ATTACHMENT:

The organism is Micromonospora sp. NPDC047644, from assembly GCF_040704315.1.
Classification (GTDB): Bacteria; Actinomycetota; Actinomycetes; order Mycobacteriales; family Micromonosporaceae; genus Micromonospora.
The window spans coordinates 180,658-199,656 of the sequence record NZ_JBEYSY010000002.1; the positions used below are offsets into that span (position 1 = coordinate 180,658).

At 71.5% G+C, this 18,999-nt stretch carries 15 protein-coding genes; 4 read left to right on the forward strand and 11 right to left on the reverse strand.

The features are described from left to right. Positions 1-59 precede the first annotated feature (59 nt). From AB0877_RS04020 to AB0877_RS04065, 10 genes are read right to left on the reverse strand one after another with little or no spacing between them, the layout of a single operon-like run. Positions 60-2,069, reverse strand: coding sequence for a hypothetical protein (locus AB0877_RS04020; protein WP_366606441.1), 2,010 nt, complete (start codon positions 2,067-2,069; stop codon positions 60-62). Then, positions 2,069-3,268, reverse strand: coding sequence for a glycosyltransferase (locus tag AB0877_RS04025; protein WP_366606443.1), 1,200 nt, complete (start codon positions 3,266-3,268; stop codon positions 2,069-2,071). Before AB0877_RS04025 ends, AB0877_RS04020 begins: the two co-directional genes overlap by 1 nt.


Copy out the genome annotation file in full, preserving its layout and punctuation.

The organism is Micromonospora sp. NPDC047644, from assembly GCF_040704315.1.
Classification (GTDB): Bacteria; Actinomycetota; Actinomycetes; order Mycobacteriales; family Micromonosporaceae; genus Micromonospora.
The window spans coordinates 180,658-199,656 of the sequence record NZ_JBEYSY010000002.1; the positions used below are offsets into that span (position 1 = coordinate 180,658).

At 71.5% G+C, this 18,999-nt stretch carries 15 protein-coding genes; 4 read left to right on the forward strand and 11 right to left on the reverse strand.

The features are described from left to right. Positions 1-59 precede the first annotated feature (59 nt). From AB0877_RS04020 to AB0877_RS04065, 10 genes are read right to left on the reverse strand one after another with little or no spacing between them, the layout of a single operon-like run. Positions 60-2,069, reverse strand: coding sequence for a hypothetical protein (locus AB0877_RS04020; protein WP_366606441.1), 2,010 nt, complete (start codon positions 2,067-2,069; stop codon positions 60-62). Then, positions 2,069-3,268, reverse strand: coding sequence for a glycosyltransferase (locus tag AB0877_RS04025; protein WP_366606443.1), 1,200 nt, complete (start codon positions 3,266-3,268; stop codon positions 2,069-2,071). Before AB0877_RS04025 ends, AB0877_RS04020 begins: the two co-directional genes overlap by 1 nt.